The House on Friday will vote on whether to grant the president fast-track trade authority, a top priority for the tech industry. (Photo by Bill O’Leary/The Washington Post)

Edward Snowden’s revelation that the U.S. government had been secretly collecting reams of consumer information made it decidedly more difficult for American tech companies to expand abroad, as countries raised concerns about privacy and security.

But tech leaders are hoping that Congress will soon make that path easier if the House on Friday passes fast-track trade legislation, which would help the Obama administration complete pending international trade deals. Tech companies such as AT&T, IBM, Microsoft and eBay have mobilized behind a so-called trade promotion authority (TPA) bill and the Trans-Pacific Partnership (TPP), a trade deal under consideration between the United States and 11 other countries, as both would specifically address intellectual property, data storage and Internet commerce concerns.

[Silicon Valley heavyweights make last-minute push for Obama’s trade deal]

The freedom to move and share data across borders is fundamental to how businesses create great new technologies or meet customer needs,” Victoria Espinel, chief executive of BSA The Software Alliance, said via a spokesman. “The TPP negotiation is an opportunity to achieve for the first time clear, strong, enforceable rules that data should flow freely and forced localization is prohibited.”

Here are five reasons why the tech industry cares about the trade legislation moving through Congress and the trade deals being negotiated by the Obama administration:

  • Cross-border data flow

Technology companies constantly push for an open Internet, free of heavy regulation and high barriers to access. Following Snowden’s revelations about U.S. spying, however, a number of countries have questioned whether that openness comes at the expense of privacy.

This issue has been most acute in trade negotiations with Europe, but countries across the globe have weighed privacy measures that restrict where U.S. companies are allowed to move and store their data. TPP could be the first trade deal to seriously address this issue, but even a deal may not fully prevent such regulations from passing.

The Office of the U.S. Trade Representative states the White House is seeking “requirements that support a single, global Internet, including ensuring cross-border data flows, consistent with governments’ legitimate interest in regulating for purposes of privacy protection.”

  • Forced localization

Similar to the data flow issue is what the industry calls “forced localization,” or the idea that companies must set up data centers and networks in every area they do business. The advent of cloud computing has made that irrelevant. Data that originates from New Zealand, for example, could be stored on servers in Northern Virginia without slowing down the user’s experience.

But for countries that want to keep their data on home soil or generate jobs for locals, the idea of making local data centers a condition for companies to operate there certainly has appeal. Industry advocates, on the other hand, contend the cost to companies would be crippling and could stifle their global expansion.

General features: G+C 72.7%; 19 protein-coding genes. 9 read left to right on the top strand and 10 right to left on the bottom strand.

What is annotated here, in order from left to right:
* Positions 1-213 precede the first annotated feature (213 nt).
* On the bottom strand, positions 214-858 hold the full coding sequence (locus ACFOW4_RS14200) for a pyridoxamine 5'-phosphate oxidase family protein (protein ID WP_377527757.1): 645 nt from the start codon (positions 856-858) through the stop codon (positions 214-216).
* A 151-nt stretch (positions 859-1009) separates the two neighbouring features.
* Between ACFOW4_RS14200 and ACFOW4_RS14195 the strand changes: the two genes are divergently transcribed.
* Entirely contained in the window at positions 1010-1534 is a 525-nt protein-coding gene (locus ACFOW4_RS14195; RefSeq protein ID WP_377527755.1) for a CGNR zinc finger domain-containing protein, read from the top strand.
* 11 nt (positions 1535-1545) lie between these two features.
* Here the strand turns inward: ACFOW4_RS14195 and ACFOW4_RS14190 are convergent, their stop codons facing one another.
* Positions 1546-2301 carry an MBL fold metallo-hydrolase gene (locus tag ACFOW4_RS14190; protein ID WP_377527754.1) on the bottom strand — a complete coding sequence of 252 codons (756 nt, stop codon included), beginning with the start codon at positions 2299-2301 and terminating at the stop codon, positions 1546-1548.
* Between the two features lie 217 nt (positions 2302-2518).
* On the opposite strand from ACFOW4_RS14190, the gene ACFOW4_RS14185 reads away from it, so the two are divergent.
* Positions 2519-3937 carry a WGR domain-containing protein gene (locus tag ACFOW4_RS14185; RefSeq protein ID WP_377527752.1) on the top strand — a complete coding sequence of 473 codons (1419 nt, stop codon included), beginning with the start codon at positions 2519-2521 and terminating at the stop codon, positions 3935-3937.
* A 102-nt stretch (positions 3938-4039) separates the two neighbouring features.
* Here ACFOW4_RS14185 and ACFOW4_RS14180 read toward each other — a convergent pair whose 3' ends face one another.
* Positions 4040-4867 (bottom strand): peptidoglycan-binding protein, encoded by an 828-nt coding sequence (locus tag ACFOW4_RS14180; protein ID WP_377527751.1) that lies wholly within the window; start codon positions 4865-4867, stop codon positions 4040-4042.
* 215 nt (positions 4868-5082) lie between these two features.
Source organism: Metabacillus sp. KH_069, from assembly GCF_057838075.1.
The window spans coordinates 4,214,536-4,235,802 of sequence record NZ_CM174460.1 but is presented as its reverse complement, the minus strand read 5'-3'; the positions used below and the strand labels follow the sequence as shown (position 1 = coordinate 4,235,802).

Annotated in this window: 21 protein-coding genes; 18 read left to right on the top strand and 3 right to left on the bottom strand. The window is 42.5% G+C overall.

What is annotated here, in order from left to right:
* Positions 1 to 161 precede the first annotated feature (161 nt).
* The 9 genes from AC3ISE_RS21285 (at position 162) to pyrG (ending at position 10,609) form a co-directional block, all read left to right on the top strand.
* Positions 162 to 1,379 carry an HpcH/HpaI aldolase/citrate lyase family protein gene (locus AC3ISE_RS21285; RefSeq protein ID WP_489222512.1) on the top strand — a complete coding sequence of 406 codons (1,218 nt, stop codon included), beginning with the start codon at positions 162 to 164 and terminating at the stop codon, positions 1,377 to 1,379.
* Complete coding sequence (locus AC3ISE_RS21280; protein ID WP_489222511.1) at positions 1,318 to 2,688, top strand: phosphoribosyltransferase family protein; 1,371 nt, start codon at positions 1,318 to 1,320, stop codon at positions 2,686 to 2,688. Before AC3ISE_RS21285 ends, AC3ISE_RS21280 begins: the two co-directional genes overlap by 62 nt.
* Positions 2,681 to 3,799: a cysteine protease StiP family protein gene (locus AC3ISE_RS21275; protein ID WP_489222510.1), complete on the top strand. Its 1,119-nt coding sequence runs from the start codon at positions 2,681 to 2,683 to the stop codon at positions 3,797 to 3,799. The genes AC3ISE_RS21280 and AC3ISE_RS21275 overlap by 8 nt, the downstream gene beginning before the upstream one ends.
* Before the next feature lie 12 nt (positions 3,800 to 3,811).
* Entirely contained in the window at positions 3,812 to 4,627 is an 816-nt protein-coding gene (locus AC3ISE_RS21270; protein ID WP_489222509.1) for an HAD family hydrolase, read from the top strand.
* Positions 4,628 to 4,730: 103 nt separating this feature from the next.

Language in TPA and TPP aims to eliminate this threat, asking countries to create “rules against localization requirements.”

  • Intellectual property

Much of a technology company’s value is held in its patents. These discourage other companies from ripping off their products and provide the necessary credentials to contest those who try to profit off their inventions.

This is especially true at an international level where companies cannot rely solely on patents issued by the U.S. government. TPA urges negotiators to secure intellectual property rights that are similar to those found in the United States while also protecting emerging technologies so as not to snuff out innovation.

  • Copyright protections

There is a push and pull between the creators of digital content and the technology companies that distribute their work over how strong to make international copyright agreements. It’s a debate that has played out here in the United States as well (SOPA and PIPA, anyone?).

For motion picture studios and record companies, pirated content equates to lost revenue. Strong copyright protections help to stymie digital theft and create recourse when it happens. Those who distribute that content, however, want firm fair use provisions to avoid accusations of copyright infringement.

TPP seeks strong copyright protections with “exceptions that allow for the use of copyrighted works for purposes such as criticism, comment, news reporting, teaching, scholarship, and research,” according to the U.S. Trade Representative website. It also advocates for “safe harbor” provisions specifically to protect Internet service providers from such accusations.

  • Digital commerce

An increasing number of the products sold overseas are digital – software, music, electronic books, etc. Language in TPA urges any trade agreement to treat these products similarly to physical products, meaning they aren’t subject to additional fees.

The goals of TPP go a step further, saying trade negotiators are asking participant countries not to impose a customs duty on digital products as they might physical goods. That would help tech companies to keep the cost of their digital goods down and allows them to compete more aggressively abroad.